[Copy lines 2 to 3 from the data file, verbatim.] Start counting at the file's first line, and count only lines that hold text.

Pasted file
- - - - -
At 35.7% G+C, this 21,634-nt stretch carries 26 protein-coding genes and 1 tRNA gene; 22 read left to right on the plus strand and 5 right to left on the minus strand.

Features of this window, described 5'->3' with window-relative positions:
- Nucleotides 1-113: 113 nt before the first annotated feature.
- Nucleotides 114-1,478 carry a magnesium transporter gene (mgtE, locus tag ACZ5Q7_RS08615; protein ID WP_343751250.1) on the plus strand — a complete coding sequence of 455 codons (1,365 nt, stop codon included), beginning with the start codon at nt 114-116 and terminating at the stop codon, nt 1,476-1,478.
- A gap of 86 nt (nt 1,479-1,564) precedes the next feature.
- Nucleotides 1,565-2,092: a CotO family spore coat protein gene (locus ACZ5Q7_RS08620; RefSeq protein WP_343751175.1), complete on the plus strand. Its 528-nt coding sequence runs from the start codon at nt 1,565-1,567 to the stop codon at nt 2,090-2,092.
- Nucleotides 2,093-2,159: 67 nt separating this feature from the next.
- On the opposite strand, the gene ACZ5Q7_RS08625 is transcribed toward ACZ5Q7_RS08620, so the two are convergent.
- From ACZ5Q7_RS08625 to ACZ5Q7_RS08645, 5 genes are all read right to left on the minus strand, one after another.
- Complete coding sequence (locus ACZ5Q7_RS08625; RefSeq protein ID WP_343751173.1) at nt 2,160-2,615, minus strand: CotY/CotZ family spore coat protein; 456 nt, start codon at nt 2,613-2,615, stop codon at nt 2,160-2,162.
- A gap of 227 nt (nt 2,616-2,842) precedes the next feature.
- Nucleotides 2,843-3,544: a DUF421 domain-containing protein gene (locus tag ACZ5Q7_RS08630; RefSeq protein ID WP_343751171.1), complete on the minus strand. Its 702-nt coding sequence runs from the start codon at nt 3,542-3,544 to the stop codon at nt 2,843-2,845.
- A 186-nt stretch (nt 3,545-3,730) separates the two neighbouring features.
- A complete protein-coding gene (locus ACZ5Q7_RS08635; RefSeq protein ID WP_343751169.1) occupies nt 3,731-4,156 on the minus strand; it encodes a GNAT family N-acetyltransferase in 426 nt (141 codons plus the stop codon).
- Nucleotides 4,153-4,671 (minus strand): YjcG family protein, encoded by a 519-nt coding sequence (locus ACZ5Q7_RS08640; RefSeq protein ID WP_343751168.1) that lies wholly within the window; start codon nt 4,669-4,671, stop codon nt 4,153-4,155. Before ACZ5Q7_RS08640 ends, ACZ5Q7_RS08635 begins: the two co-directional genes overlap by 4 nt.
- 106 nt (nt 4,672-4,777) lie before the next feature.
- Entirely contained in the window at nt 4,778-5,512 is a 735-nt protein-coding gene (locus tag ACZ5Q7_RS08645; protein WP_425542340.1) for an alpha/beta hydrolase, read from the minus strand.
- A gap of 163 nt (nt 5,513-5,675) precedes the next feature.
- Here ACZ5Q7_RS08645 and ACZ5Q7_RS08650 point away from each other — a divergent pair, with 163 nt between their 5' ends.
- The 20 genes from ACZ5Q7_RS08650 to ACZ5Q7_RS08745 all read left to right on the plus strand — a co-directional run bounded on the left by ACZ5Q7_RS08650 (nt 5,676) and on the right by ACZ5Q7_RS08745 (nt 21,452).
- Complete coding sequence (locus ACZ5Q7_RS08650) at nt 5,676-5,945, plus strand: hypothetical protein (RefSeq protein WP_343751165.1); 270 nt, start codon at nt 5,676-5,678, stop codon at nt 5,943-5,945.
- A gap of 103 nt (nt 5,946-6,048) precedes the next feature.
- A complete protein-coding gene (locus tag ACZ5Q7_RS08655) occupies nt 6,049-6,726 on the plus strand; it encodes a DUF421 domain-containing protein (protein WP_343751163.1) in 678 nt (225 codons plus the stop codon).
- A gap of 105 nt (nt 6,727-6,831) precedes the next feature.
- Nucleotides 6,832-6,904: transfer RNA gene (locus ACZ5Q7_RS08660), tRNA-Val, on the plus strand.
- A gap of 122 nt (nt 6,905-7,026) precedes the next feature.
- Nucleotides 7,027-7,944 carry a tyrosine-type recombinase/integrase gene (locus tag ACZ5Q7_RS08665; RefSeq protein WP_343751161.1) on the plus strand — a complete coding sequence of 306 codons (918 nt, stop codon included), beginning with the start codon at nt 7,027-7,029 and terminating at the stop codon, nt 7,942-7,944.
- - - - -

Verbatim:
Features of this window, described 5'->3' with window-relative positions:
- Nucleotides 1-113: 113 nt before the first annotated feature.